In the arm proper in human anatomy, the vanae comintantes of the brachial artery are called the brachial veins. The brachial veins work in reverse from the brachial arteries. The ulnar and radial veins join at the location where the brachial veins begin. The teres major muscle has an inferior border where the brachial veins end. Here, they form the axillary vein with the help of the basilic vein. There are small tributaries that drain the muscles of the upper arms formed by the brachial veins. These drain muscles such as the triceps and biceps. The brachial veins are part of the cardiovascular system of the human body. The brachial veins return the deoxygenated blood to the heart and lungs to collect new blood for circulation. The medial brachial vein is known to join the basilica vein, while the tributaries and main brachial vein join near the subscapularis to create the axillary vein. The brachial veins are known to have numerous anastomeoses with superficial veins as well as with their own.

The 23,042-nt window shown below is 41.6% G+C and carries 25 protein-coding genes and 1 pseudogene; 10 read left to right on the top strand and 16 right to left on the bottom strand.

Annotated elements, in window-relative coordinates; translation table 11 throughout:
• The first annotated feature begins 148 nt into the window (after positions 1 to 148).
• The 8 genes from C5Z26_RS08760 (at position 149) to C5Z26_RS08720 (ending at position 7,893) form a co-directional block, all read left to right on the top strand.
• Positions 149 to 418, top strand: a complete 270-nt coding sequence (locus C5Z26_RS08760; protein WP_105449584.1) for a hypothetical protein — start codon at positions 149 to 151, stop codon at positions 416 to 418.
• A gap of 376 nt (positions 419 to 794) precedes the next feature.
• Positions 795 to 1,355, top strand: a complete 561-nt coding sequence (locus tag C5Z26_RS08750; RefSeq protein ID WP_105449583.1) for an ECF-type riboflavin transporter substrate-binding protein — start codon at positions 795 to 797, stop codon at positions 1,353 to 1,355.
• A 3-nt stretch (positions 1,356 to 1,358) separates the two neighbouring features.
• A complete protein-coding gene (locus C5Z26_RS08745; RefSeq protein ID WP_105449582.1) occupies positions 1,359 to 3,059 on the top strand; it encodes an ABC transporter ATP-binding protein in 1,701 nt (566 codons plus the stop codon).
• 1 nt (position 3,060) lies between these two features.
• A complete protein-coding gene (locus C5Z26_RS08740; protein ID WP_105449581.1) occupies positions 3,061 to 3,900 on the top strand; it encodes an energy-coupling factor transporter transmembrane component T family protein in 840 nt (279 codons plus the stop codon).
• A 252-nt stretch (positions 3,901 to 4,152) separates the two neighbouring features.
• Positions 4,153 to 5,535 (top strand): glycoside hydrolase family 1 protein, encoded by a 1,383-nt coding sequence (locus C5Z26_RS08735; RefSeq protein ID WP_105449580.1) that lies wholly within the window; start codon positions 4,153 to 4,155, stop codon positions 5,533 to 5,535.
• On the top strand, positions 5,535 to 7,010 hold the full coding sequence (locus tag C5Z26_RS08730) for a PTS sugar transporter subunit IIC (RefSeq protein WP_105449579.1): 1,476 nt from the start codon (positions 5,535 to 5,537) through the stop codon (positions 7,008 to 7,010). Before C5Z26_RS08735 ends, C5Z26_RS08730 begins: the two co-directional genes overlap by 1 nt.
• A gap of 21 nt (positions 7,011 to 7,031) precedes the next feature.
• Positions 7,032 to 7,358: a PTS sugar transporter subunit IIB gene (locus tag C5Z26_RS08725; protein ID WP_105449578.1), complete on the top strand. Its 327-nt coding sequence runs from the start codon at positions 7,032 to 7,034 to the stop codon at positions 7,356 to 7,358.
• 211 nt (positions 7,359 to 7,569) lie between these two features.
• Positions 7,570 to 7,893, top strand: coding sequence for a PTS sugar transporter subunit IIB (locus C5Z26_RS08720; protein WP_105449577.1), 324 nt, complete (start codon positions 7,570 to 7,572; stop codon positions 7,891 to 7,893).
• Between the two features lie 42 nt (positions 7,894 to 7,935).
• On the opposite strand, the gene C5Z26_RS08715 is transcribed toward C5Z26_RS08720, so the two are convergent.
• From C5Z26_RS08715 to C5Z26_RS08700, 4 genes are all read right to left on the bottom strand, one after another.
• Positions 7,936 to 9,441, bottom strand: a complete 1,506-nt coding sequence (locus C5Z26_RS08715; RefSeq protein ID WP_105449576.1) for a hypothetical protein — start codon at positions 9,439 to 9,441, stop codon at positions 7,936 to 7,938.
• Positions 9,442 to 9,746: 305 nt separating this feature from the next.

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In Depth: Brachial veins